user6548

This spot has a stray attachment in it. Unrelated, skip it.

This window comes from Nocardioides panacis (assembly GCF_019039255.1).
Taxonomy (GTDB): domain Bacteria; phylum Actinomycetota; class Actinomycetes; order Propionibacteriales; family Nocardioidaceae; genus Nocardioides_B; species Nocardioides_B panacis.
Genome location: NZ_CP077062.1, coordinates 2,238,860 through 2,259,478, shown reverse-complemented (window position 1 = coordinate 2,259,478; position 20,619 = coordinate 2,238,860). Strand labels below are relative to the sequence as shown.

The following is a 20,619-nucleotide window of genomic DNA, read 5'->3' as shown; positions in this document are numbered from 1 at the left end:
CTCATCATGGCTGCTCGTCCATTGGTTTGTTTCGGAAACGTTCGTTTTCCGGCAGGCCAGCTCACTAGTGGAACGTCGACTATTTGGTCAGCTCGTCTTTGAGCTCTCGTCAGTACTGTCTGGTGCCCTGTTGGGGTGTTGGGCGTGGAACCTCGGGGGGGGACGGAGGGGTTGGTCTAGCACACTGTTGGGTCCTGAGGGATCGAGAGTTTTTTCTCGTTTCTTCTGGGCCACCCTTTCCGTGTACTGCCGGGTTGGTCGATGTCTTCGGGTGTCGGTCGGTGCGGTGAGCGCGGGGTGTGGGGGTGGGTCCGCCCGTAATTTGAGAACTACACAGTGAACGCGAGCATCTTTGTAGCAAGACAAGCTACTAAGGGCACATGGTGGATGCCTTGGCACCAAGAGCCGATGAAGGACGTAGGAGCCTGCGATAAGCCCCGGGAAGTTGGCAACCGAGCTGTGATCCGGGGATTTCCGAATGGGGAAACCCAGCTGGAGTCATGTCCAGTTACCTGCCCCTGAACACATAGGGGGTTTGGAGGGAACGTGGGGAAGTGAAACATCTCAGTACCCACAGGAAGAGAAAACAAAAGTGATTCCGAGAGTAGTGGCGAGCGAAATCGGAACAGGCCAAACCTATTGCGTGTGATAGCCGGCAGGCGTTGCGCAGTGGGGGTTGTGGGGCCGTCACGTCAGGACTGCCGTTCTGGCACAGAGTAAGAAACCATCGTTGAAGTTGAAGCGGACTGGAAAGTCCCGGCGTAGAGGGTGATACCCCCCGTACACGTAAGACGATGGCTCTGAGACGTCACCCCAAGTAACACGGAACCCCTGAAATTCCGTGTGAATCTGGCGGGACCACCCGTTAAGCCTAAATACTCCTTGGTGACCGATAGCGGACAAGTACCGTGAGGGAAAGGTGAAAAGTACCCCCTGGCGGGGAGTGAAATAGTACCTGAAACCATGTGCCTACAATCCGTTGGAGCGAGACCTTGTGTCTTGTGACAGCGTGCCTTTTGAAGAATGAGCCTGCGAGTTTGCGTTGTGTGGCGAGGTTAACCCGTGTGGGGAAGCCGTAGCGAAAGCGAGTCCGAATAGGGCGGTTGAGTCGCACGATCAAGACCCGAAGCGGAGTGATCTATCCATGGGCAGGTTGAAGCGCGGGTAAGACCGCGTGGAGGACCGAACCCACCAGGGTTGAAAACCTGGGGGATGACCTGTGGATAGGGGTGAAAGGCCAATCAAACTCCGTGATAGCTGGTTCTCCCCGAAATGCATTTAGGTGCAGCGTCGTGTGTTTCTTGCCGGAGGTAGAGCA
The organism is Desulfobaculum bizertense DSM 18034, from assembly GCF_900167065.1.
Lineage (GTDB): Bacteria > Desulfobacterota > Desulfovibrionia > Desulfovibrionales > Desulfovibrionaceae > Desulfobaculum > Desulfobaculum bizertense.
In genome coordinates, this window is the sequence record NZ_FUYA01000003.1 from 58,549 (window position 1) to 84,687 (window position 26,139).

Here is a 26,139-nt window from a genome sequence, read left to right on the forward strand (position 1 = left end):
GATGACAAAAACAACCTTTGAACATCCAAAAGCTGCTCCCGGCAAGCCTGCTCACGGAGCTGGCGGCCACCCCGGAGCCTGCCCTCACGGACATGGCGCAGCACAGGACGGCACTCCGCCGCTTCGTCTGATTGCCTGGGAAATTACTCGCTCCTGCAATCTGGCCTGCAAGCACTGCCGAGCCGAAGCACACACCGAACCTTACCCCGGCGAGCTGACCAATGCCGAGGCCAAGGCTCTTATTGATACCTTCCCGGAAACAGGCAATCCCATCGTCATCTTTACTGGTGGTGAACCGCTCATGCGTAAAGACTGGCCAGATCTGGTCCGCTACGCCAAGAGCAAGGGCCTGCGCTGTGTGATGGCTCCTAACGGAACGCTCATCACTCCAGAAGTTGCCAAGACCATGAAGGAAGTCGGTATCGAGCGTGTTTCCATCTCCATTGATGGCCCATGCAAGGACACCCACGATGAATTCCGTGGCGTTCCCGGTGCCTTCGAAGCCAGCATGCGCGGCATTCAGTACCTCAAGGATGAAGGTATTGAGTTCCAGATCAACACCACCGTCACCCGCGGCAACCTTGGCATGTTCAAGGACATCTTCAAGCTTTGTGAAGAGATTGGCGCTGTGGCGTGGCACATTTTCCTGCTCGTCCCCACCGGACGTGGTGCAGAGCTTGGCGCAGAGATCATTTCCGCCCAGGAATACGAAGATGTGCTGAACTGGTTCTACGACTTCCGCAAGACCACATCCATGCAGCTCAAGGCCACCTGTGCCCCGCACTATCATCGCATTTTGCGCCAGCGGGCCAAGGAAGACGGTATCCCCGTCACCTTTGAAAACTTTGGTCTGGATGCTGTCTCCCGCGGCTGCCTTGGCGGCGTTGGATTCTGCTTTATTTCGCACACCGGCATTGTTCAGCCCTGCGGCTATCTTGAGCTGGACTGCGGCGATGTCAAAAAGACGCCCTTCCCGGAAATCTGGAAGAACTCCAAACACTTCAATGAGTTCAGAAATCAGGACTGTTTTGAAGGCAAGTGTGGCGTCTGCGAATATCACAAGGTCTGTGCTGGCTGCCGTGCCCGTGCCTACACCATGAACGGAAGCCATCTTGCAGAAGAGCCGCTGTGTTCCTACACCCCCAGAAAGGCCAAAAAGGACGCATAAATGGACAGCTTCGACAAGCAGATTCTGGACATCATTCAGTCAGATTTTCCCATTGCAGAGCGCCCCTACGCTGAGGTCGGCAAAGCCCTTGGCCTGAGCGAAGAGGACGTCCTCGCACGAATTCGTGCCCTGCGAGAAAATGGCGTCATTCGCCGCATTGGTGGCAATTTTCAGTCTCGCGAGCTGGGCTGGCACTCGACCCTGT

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 Mar20 awarded Popular Question Feb10 comment Show that every $n$ can be written uniquely in the form $n = ab$, with $a$ square-free and $b$ a perfect square Is it enough to state that because each $y_i$ must be 0 or 1 and each $z_i$ must be even, that this uniquely specifies a and b? Or do I need to show that this will always be unique? Feb9 asked Show that every $n$ can be written uniquely in the form $n = ab$, with $a$ square-free and $b$ a perfect square Feb2 comment If $s$ and $g>0$ are integers, how can I prove that $x$ and $y$ exist satisfying $x+y=s$ and $(x,y)=g$ if and only if $g \mid s$? Ah, that clears things up perfectly. Thank you. Feb2 comment If $s$ and $g>0$ are integers, how can I prove that $x$ and $y$ exist satisfying $x+y=s$ and $(x,y)=g$ if and only if $g \mid s$? I'm very sorry, but I'm still having trouble wrapping my head around how this fits in. Does this eliminate the need to mention that g|0 and thus, the need to mention that g|(0x+sy)? If not, how do these follow one another? Feb2 comment If $s$ and $g>0$ are integers, how can I prove that $x$ and $y$ exist satisfying $x+y=s$ and $(x,y)=g$ if and only if $g \mid s$? I'm not sure I understand what your hint is referring to. Can you offer a little more clarification please? Feb2 awarded Student Feb2 asked If $s$ and $g>0$ are integers, how can I prove that $x$ and $y$ exist satisfying $x+y=s$ and $(x,y)=g$ if and only if $g \mid s$?